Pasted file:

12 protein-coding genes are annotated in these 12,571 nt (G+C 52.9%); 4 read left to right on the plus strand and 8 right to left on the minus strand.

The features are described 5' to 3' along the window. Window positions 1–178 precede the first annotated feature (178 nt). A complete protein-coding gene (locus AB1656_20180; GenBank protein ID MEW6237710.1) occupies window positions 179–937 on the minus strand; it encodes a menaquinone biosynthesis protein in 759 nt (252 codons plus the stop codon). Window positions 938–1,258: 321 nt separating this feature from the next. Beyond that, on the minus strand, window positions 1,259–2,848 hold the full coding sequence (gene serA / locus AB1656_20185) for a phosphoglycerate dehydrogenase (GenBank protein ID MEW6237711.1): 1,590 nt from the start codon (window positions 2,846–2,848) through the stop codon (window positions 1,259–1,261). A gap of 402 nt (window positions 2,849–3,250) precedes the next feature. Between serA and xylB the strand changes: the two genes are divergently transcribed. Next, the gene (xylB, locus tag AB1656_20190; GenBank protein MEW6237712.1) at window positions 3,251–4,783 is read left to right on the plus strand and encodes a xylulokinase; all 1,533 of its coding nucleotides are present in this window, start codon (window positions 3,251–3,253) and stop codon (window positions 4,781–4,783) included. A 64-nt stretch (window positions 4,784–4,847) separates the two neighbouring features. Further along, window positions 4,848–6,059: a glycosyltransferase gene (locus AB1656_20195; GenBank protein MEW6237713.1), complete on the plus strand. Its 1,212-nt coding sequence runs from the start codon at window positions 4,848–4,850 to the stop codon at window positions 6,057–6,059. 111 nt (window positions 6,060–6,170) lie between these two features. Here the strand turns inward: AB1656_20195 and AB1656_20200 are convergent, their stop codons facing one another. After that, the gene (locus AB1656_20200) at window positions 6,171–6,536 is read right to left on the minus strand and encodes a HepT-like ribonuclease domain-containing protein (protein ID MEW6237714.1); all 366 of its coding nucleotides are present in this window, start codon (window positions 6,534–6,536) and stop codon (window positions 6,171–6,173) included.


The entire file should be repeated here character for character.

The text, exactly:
12 protein-coding genes are annotated in these 12,571 nt (G+C 52.9%); 4 read left to right on the plus strand and 8 right to left on the minus strand.

The features are described 5' to 3' along the window. Window positions 1–178 precede the first annotated feature (178 nt). A complete protein-coding gene (locus AB1656_20180; GenBank protein ID MEW6237710.1) occupies window positions 179–937 on the minus strand; it encodes a menaquinone biosynthesis protein in 759 nt (252 codons plus the stop codon). Window positions 938–1,258: 321 nt separating this feature from the next. Beyond that, on the minus strand, window positions 1,259–2,848 hold the full coding sequence (gene serA / locus AB1656_20185) for a phosphoglycerate dehydrogenase (GenBank protein ID MEW6237711.1): 1,590 nt from the start codon (window positions 2,846–2,848) through the stop codon (window positions 1,259–1,261). A gap of 402 nt (window positions 2,849–3,250) precedes the next feature. Between serA and xylB the strand changes: the two genes are divergently transcribed. Next, the gene (xylB, locus tag AB1656_20190; GenBank protein MEW6237712.1) at window positions 3,251–4,783 is read left to right on the plus strand and encodes a xylulokinase; all 1,533 of its coding nucleotides are present in this window, start codon (window positions 3,251–3,253) and stop codon (window positions 4,781–4,783) included. A 64-nt stretch (window positions 4,784–4,847) separates the two neighbouring features. Further along, window positions 4,848–6,059: a glycosyltransferase gene (locus AB1656_20195; GenBank protein MEW6237713.1), complete on the plus strand. Its 1,212-nt coding sequence runs from the start codon at window positions 4,848–4,850 to the stop codon at window positions 6,057–6,059. 111 nt (window positions 6,060–6,170) lie between these two features. Here the strand turns inward: AB1656_20195 and AB1656_20200 are convergent, their stop codons facing one another. After that, the gene (locus AB1656_20200) at window positions 6,171–6,536 is read right to left on the minus strand and encodes a HepT-like ribonuclease domain-containing protein (protein ID MEW6237714.1); all 366 of its coding nucleotides are present in this window, start codon (window positions 6,534–6,536) and stop codon (window positions 6,171–6,173) included.